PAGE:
If you notice, you actually can't get a Mac of any kind for under $1999 that takes expansion cards. So minis, iMacs, and MacBooks don't let you install expansion cards. It's only the pro Macs that allow that.

Clearly, a budget Mac is not going to be expandable except for memory and hard disk - and you can bet that that won't be easy. Look how hard it is with Mac minis.

And, more obviously, Apple is not going to spend money retooling for a different form factor. So whether a budget Mac mini, iMac or MacBook, it will still be the same form.

Oh - hang on. One exception: the MacBook. If Apple wants to dabble in the netbook market, it could make a 12" MacBook, which is a size that other manufacturers (although stretching the friendship) claim as netbooks. And as long as it doesn't skimp on CPU or graphics, it could still claim to be a laptop.

What features?
Features wise, lets start with the iMac, for reasons that will become apparent, because regards the iMac, I can be quite specific about its features:

Display: 20 inch
CPU: 2.0GHz Intel Core 2 Duo 1066MHz frontside bus 3MB shared L2 cache
Hard drive: 160GB Serial ATA, 7200 rpm
Optical drive: 8x double-layer SuperDrive (DVD±R DL/DVD±RW/CD-RW)
Graphics: NVIDIA GeForce 9400M with 128MB of shared DDR3 memory

It's rather easy to make such a specific prediction as that machine already exists and is already sold by Apple at US$899. However, it's only available to educational institutions.

Just as Apple took the original eMac to the people, so it could do the same with that iMac. It would be so easy for Apple that it could do so before I even write my next piece in two days time (as there's a Tuesday inbetween, Apple's favorite day to make announcements).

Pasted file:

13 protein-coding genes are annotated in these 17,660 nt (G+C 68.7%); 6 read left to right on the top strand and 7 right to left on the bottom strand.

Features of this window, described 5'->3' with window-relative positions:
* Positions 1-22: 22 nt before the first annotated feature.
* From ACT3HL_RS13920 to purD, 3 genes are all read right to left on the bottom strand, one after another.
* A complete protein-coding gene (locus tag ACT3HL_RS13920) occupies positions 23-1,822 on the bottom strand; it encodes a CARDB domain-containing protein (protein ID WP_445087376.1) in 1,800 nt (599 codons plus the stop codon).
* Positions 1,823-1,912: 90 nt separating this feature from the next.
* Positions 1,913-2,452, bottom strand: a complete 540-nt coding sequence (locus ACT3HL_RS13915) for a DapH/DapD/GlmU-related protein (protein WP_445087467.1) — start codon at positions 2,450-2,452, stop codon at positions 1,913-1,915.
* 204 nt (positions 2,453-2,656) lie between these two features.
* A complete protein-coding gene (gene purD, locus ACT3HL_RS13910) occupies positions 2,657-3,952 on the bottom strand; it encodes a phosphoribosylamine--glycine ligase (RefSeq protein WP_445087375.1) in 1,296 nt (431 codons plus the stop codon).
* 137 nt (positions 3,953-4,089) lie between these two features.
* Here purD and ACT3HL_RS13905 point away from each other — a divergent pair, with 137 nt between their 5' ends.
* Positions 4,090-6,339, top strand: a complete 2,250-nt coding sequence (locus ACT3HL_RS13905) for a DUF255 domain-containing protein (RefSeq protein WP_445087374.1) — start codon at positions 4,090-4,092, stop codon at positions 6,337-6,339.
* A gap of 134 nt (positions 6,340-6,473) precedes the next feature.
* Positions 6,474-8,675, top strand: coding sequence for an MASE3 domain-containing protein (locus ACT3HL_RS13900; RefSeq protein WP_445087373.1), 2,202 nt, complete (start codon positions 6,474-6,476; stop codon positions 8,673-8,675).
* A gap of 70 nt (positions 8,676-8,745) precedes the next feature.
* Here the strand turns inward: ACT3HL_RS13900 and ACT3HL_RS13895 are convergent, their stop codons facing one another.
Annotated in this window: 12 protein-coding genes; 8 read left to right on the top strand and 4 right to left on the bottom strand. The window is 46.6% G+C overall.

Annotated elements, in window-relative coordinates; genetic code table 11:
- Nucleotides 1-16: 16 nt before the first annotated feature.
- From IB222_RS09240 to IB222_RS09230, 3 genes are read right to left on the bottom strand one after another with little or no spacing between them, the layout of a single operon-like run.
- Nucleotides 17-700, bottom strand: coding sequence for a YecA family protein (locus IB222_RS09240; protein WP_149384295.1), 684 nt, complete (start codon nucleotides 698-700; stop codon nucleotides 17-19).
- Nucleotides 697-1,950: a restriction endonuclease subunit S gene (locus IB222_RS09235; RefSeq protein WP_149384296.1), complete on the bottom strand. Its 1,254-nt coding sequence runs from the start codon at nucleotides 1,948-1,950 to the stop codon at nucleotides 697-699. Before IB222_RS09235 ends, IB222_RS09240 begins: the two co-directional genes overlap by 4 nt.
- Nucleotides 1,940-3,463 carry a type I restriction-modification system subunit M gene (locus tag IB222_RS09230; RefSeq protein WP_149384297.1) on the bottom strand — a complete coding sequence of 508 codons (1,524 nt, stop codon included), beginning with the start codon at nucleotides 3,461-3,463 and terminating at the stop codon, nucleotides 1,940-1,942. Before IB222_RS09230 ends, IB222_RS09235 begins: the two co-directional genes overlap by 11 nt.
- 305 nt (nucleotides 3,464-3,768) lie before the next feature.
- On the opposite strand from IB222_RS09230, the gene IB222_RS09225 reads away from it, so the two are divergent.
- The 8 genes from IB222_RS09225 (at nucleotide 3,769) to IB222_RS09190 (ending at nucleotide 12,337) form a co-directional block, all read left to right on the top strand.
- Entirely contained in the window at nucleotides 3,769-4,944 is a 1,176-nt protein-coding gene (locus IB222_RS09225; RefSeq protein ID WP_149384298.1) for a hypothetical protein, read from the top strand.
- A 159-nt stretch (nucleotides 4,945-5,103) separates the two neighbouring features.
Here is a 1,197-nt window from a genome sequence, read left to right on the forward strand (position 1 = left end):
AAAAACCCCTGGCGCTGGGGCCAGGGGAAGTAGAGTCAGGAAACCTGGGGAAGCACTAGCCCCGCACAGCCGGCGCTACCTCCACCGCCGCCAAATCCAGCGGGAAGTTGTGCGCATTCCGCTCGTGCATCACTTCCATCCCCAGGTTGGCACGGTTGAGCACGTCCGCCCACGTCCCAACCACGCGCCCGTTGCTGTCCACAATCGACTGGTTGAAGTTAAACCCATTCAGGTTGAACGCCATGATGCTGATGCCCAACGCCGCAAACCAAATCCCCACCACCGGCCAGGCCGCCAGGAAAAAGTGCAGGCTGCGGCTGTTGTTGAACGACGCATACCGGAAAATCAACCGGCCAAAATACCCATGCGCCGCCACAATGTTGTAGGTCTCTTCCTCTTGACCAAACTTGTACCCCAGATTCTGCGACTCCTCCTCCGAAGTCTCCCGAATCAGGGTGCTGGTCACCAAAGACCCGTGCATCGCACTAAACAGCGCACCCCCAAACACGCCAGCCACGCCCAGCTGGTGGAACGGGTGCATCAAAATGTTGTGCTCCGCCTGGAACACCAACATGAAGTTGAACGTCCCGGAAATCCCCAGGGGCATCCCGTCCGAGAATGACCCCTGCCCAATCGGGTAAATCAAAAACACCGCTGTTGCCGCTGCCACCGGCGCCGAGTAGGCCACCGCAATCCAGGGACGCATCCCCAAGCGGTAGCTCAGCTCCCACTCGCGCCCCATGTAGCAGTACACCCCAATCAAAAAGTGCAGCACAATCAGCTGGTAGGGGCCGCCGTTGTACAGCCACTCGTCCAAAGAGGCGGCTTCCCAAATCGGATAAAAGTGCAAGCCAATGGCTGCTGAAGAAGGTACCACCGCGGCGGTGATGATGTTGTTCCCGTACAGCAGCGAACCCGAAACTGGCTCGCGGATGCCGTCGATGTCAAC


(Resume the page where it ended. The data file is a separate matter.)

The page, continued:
When it comes to a budget Mac mini though, it's a little tougher. Those specs, - sans the display - are almost the same as the current cheap Mac mini, except it has a smaller, slower hard drive. So how can Apple cut back on that?

It could cut back the ports, the CPU speed, the hard drive, the graphics and use slower memory, but I'm not sure that it could get down to that $429 price without cutting margins. Instead, Apple might have to look at the $499 price point.

The skimping issues also applies to the MacBook, although it could also halve the memory. And the option of a 12" display could reduce the cost too.

You can probably bet on a budget iMac, it's siimply a matter of when. The budget MacBook and Mac mini though are less of a chance of happening, but still at least 50/50.

At the end of the day though, Apple only has one question: would you buy a budget Mac now, whether a cheap iMac, Mac mini, or cheaper-still MacBook, instead of putting off your next Mac until better times?


  • Sub $500 USD Mac?  Easy.

    Take current 2Ghz Mac mini.

    Remove FW800 port.
    Remove Optical Drive.